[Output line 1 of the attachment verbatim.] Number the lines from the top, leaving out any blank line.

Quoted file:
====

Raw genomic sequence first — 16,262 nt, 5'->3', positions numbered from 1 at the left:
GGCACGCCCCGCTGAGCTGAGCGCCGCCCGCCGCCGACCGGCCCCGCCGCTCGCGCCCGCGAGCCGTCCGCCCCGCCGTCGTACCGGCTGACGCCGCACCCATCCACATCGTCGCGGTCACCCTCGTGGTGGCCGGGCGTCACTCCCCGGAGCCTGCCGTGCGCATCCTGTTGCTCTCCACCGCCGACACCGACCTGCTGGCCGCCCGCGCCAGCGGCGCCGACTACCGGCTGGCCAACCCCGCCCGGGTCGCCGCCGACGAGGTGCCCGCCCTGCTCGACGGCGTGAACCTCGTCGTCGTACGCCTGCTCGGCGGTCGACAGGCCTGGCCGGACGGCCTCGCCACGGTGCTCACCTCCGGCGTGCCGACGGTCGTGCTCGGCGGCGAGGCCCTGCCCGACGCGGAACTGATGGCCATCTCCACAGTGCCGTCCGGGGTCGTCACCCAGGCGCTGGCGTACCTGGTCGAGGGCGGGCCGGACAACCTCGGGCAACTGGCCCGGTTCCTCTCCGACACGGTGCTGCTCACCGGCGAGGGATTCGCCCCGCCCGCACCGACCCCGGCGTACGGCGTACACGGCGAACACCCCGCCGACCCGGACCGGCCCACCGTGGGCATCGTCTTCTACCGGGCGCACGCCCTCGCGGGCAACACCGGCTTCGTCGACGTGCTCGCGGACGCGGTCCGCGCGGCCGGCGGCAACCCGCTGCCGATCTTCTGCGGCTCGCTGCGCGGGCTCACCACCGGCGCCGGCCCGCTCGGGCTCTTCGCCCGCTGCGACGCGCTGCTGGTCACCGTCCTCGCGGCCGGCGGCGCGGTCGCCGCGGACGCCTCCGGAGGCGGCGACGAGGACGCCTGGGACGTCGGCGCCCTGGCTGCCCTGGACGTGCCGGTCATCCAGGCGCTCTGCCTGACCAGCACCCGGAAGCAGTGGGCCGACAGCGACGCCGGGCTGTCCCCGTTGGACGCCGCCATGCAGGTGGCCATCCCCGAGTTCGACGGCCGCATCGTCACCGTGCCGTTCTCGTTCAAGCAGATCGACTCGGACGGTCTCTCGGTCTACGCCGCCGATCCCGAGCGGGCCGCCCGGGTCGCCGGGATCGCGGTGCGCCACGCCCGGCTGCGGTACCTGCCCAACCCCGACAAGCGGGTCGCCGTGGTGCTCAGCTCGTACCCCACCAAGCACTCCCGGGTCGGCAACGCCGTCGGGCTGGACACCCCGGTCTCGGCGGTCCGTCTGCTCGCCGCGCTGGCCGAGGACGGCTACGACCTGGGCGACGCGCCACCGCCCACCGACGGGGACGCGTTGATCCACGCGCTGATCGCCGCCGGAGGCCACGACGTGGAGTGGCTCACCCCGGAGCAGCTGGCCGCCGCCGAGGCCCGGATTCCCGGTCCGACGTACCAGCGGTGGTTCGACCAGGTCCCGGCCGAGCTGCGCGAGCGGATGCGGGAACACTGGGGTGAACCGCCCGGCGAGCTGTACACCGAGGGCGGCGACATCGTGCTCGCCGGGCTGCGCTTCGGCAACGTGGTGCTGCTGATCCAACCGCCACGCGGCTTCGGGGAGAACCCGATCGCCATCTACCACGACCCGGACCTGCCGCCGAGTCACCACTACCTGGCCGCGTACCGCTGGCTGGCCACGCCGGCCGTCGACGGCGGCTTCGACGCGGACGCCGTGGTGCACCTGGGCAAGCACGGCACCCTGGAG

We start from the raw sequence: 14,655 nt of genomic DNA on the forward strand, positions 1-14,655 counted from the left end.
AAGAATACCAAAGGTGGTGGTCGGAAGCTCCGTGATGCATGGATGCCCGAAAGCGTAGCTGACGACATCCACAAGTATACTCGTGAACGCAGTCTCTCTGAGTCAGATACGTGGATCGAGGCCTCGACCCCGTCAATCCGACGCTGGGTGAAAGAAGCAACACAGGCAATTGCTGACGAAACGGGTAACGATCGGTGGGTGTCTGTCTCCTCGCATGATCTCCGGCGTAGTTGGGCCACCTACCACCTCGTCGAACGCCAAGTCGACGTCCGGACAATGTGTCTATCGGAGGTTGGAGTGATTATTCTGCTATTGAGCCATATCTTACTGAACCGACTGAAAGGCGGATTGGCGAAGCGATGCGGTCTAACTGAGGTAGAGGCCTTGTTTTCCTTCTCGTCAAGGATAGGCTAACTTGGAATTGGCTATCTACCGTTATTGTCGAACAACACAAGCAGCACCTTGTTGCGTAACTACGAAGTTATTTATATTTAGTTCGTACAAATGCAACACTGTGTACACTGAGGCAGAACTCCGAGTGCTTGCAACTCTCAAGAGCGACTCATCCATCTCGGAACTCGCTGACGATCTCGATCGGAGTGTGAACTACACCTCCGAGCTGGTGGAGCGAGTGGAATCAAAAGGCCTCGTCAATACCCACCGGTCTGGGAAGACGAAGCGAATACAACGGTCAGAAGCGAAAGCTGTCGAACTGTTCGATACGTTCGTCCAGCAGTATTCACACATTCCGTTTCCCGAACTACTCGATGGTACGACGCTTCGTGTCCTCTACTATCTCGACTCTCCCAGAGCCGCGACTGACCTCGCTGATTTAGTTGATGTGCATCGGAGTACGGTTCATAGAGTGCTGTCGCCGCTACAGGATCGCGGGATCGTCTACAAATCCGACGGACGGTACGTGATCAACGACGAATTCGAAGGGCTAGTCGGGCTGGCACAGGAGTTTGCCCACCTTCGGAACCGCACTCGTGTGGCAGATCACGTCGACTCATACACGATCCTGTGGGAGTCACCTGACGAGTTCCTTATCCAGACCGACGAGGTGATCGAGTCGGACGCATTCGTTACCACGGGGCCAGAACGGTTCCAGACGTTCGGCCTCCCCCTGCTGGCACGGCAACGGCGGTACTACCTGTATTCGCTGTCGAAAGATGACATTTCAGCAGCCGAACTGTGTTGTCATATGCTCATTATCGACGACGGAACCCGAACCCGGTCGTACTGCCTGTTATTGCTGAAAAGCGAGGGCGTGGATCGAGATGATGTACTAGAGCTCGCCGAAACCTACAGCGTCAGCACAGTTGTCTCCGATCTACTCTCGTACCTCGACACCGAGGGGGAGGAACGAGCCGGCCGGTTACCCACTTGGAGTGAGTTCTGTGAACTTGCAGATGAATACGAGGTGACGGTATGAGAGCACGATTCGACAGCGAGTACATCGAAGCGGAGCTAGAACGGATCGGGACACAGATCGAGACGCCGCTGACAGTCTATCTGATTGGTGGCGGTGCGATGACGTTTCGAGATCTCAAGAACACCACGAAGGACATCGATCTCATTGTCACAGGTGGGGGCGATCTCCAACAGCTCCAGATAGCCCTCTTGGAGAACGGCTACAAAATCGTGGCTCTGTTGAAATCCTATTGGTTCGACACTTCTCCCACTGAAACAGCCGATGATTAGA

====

Raw genomic sequence first — 16,262 nt, 5'->3', positions numbered from 1 at the left: